3. "I ... provided all my emails that could possibly be work-related."
Clinton signed an affidavit in federal court swearing she had provided all her work-related emails to the State Department upon request in 2014, and has consistently claimed to have handed over every official communication in her possession.
But Comey said FBI agents "discovered several thousand work-related emails that were not in the group of 30,000 that were returned by Secretary Clinton to State in 2014."
Clinton said in March 2015 that she had deleted roughly 30,000 emails she deemed personal in nature. At least three of those emails contained information that should have been considered classified when those emails were written Comey said.
The FBI director said his team "found no evidence that any of the additional work-related e-mails were intentionally deleted in an effort to conceal them."
Instead, Comey suggested Clinton routinely "purged" emails from her system throughout her tenure, causing work-related communications to disappear from the stash that remained at the end of her years as secretary of state.
4. "I opted for convenience to use my personal email account, which was allowed by the State Department, because I thought it would be easier to carry just one device for my work and for my personal emails instead of two."
Comey revealed Clinton not only used multiple devices to access her personal inbox, but also hosted her network on multiple servers.
"Secretary Clinton used several different servers and administrators of those servers during her four years at the State Department, and used numerous mobile devices to view and send email on that personal domain," the FBI director said. "As new servers and equipment were employed, older servers were taken out of service, stored, and decommissioned in various ways."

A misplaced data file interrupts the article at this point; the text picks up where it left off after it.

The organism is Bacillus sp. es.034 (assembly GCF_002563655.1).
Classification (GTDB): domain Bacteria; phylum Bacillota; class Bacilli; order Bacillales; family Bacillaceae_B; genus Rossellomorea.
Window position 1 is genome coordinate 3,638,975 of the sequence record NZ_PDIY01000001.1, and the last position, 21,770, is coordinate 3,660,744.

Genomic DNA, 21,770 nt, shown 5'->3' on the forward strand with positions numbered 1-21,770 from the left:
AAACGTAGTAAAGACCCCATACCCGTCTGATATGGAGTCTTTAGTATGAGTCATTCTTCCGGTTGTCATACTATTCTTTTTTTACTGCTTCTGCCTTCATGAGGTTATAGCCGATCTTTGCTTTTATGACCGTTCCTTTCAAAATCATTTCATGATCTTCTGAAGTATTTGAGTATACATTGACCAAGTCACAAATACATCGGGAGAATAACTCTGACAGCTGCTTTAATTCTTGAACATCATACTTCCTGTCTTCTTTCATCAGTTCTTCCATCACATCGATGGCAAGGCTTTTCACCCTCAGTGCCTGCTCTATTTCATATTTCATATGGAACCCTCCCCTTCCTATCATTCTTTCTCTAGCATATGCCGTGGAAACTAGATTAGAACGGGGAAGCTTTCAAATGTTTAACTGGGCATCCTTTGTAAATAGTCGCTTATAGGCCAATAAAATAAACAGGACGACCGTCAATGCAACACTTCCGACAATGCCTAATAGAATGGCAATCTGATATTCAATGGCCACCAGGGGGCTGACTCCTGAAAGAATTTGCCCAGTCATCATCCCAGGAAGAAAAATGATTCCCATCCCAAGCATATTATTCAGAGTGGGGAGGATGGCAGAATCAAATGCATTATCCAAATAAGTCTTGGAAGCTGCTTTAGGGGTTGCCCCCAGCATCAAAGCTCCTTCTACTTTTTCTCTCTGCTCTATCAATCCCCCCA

The complex system of servers and devices made the process of piecing Clinton's network back together "painstaking" for FBI agents, Comey said.
5. "No, not at all," — Clinton in May when asked if there was a chance her server was hacked
While Clinton repeatedly denied indications that her server was ever vulnerable to hackers, Comey suggested Clinton's emails had less security than "a commercial service like Gmail."
"[W]e did not find direct evidence that Secretary Clinton's personal email domain, in its various configurations since 2009, was successfully hacked. But, given the nature of the system and of the actors potentially involved, we assess that we would be unlikely to see such direct evidence," the FBI director said.
"We do assess that hostile actors gained access to the private commercial email accounts of people with whom Secretary Clinton was in regular contact from her personal account." Comey added. "She also used her personal email extensively while outside the United States, including sending and receiving work-related e-mails in the territory of sophisticated adversaries."
Comey acknowledged it was "possible that hostile actors gained access to Secretary Clinton's personal email account."